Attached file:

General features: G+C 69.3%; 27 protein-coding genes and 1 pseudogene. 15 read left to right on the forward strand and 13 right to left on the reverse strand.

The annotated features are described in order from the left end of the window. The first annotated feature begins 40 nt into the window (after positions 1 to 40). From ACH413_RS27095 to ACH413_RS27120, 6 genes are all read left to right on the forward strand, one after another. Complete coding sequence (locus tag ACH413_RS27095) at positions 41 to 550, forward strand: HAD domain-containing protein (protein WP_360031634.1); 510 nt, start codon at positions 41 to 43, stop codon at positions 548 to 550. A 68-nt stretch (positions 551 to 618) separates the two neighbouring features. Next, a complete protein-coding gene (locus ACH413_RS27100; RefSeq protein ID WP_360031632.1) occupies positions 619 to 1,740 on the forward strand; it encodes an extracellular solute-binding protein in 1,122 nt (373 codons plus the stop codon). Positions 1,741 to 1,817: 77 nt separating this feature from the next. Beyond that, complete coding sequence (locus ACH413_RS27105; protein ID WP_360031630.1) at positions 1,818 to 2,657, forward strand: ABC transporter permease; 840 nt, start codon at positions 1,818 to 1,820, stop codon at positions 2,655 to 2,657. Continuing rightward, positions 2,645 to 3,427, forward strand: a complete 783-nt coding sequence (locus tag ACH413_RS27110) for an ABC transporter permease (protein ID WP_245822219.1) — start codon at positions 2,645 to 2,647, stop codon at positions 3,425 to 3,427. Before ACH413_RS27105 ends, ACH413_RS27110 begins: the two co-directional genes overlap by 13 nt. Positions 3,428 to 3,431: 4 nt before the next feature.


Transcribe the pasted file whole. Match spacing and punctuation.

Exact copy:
General features: G+C 69.3%; 27 protein-coding genes and 1 pseudogene. 15 read left to right on the forward strand and 13 right to left on the reverse strand.

The annotated features are described in order from the left end of the window. The first annotated feature begins 40 nt into the window (after positions 1 to 40). From ACH413_RS27095 to ACH413_RS27120, 6 genes are all read left to right on the forward strand, one after another. Complete coding sequence (locus tag ACH413_RS27095) at positions 41 to 550, forward strand: HAD domain-containing protein (protein WP_360031634.1); 510 nt, start codon at positions 41 to 43, stop codon at positions 548 to 550. A 68-nt stretch (positions 551 to 618) separates the two neighbouring features. Next, a complete protein-coding gene (locus ACH413_RS27100; RefSeq protein ID WP_360031632.1) occupies positions 619 to 1,740 on the forward strand; it encodes an extracellular solute-binding protein in 1,122 nt (373 codons plus the stop codon). Positions 1,741 to 1,817: 77 nt separating this feature from the next. Beyond that, complete coding sequence (locus ACH413_RS27105; protein ID WP_360031630.1) at positions 1,818 to 2,657, forward strand: ABC transporter permease; 840 nt, start codon at positions 1,818 to 1,820, stop codon at positions 2,655 to 2,657. Continuing rightward, positions 2,645 to 3,427, forward strand: a complete 783-nt coding sequence (locus tag ACH413_RS27110) for an ABC transporter permease (protein ID WP_245822219.1) — start codon at positions 2,645 to 2,647, stop codon at positions 3,425 to 3,427. Before ACH413_RS27105 ends, ACH413_RS27110 begins: the two co-directional genes overlap by 13 nt. Positions 3,428 to 3,431: 4 nt before the next feature.